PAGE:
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Gang Wan2 1 Dillon Fong2 John Freeland3 Zhenxing Feng4 Jin Suntivich5 Hua Zhou3

2, Argonne National Laboratory, Lemont, Illinois, United States
1, Shanghai Institute of Ceramics, Chinese Academy of Sciences, Shanghai, Shanghai, China
3, Argonne National Laboratory, Lemont, Illinois, United States
4, Oregon State University, Corvallis, Oregon, United States
5, Cornell University, Ithaca, New York, United States

The design of efficient and stable oxide catalysts for the oxygen evolution reaction (OER) is crucial for the development of a number of electrochemical energy conversion devices, such as electrolyzers and metal−air batteries1-3. SrIrO3 has recently been reported to be highly active for the OER in acid2, where the active site was proposed to be IrOx, a structural oxide created from the dissolution of Sr2+ in SrIrO3. In an effort to better understand the nature of these active sites, we examine the structural evolution of model SrIrO3 films grown on DyScO3 (110) substrates using a combination of electrochemical measurements, synchrotron X-ray scattering, and X-ray spectroscopic studies, with an objective to identify how the Sr2+ dissolution activates the OER catalysts in acid. We find that SrIrO3 evolves into a new structure at the solid-liquid interface with a thickness of ~6 pseudo-cubic unit cells. A combination of X-ray spectroscopy and theoretical calculations show that these interfacial structure were formed from a coupled diffusional exchange of Sr2+ and lattice oxygen (O2-), resulting in a reconstructed Sr-Ir-O framework that protects the bulk oxide underneath from further dissolution. Our results illustrate the critical role of a coupled cation-anion exchange on the structural evolution of oxides, offering a new paradigm for achieving high activity and stability and providing a pathway toward future catalyst design for electrochemical energy devices.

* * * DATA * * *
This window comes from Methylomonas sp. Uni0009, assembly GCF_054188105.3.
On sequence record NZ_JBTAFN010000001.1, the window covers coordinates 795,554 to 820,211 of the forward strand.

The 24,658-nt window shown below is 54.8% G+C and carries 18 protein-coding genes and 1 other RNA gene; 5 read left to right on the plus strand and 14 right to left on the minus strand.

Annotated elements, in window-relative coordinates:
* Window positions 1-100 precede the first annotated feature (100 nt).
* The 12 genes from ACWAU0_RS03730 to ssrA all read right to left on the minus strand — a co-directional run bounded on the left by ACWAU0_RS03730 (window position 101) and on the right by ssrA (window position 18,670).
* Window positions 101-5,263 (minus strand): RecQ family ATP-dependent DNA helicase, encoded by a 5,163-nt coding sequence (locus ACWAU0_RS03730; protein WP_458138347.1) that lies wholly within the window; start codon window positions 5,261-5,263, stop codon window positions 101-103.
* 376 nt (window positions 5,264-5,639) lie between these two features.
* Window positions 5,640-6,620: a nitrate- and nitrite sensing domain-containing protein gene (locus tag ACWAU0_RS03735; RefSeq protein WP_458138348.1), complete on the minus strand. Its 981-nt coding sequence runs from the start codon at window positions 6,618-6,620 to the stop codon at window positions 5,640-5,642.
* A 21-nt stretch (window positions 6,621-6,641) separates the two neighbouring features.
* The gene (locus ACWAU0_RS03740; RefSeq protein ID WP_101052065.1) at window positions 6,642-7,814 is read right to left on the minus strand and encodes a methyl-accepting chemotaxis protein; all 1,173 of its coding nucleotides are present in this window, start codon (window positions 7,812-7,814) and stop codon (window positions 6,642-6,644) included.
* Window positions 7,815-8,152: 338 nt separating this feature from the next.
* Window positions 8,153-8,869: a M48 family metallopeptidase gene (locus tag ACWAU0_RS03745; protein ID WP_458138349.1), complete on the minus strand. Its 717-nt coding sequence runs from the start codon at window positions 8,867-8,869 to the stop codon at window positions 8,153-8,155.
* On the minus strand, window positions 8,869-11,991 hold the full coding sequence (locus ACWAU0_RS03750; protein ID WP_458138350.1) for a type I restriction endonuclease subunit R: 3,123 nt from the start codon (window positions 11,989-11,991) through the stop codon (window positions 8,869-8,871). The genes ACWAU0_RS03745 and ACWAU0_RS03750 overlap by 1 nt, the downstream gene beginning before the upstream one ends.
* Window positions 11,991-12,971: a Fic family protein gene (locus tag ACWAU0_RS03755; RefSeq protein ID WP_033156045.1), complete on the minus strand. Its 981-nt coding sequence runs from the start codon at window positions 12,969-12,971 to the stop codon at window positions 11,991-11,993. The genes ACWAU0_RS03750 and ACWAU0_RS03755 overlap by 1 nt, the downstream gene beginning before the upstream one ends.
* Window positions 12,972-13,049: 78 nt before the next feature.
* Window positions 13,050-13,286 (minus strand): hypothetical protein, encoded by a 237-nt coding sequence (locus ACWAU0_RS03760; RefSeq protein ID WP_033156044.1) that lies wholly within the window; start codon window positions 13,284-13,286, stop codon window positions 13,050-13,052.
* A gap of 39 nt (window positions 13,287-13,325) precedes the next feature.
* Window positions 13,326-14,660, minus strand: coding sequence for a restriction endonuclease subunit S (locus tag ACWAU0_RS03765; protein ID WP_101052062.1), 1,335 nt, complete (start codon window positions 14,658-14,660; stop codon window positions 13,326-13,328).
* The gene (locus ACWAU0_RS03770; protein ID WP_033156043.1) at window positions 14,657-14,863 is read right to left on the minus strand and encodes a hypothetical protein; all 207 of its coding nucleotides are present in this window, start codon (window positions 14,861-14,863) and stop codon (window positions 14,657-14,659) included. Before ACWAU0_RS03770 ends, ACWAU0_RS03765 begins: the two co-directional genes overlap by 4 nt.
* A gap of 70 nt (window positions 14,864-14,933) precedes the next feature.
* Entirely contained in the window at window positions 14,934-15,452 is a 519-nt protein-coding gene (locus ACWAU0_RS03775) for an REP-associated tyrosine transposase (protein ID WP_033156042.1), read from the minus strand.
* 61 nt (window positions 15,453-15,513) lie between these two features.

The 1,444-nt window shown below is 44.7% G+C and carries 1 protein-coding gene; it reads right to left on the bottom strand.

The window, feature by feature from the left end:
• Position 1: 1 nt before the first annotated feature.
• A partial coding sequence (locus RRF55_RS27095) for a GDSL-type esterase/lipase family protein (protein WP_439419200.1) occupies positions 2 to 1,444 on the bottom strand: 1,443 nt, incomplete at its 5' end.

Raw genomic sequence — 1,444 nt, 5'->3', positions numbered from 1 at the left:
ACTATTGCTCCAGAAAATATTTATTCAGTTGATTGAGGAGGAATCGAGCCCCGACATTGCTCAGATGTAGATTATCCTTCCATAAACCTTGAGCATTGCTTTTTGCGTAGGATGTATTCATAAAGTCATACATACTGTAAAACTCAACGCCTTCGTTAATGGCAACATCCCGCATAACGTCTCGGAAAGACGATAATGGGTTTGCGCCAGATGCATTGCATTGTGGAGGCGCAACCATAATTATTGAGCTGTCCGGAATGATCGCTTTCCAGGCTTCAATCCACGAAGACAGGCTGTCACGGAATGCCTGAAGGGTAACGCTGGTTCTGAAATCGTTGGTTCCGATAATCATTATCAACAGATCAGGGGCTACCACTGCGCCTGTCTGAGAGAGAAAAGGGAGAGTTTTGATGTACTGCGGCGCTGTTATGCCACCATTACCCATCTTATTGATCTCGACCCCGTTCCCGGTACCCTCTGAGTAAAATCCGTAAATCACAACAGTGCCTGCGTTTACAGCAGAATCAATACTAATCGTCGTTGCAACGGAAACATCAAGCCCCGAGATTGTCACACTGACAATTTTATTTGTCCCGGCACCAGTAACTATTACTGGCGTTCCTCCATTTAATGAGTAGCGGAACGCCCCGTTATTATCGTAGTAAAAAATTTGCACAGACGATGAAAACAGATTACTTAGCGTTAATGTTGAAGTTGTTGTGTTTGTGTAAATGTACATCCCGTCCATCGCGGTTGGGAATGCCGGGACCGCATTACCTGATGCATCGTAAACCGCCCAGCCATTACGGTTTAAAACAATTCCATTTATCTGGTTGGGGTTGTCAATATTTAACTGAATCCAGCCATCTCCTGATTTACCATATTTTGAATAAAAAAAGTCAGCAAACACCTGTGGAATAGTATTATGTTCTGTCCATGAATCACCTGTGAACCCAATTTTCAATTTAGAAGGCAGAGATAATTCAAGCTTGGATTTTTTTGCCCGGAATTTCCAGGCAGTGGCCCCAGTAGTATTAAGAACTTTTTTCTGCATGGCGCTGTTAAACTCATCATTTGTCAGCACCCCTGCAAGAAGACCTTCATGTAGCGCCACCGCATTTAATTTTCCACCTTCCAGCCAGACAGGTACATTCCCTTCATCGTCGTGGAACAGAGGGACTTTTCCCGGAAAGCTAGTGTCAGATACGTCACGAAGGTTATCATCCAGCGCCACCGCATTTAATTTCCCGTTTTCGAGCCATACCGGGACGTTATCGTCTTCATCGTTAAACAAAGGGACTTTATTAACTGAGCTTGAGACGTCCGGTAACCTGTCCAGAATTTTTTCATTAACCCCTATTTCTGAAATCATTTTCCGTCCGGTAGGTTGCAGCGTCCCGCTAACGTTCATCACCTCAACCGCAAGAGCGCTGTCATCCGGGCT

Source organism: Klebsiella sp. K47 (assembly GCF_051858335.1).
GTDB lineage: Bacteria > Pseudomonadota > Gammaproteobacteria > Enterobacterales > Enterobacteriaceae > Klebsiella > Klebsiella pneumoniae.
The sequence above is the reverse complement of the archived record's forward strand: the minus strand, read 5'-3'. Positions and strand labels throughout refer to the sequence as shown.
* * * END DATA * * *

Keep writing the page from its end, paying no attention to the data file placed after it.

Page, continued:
References:
1. W. T. Hong, M. Risch, K. A. Stoerzinger, A. Grimaud, J. Suntivich, Y. Shao-Horn, Toward the rational design of non-precious transition metal oxides for oxygen electrocatalysis. En. Environ. Sci. 8 (2015) 1404-1427. DOI: 10.1039/c4ee03869j.
2. L. C. Seitz, C. F. Dickens, K. Nishio, Y. Hikita, J. Montoya, A. Doyle, C. Kirk, A. Vojvodic, H. Y. Hwang, J. K. Norskov, T. F. Jaramillo, A highly active and stable IrOx/SrIrO3 catalyst for the oxygen evolution reaction. Science 353 (2016), 1011-1014. DOI: 10.1126/science.aaf5050.
3. T. Binninger, R. Mohamed, K. Waltar, E. Fabbri, P. Levecque, R. Kotz, T. J. Schmidt, Thermodynamic explanation of the universal correlation between oxygen evolution activity and corrosion of oxide catalysts. Sci. Rep. 5, (2015) 12167-12174; DOI: 10.1038/srep12167.

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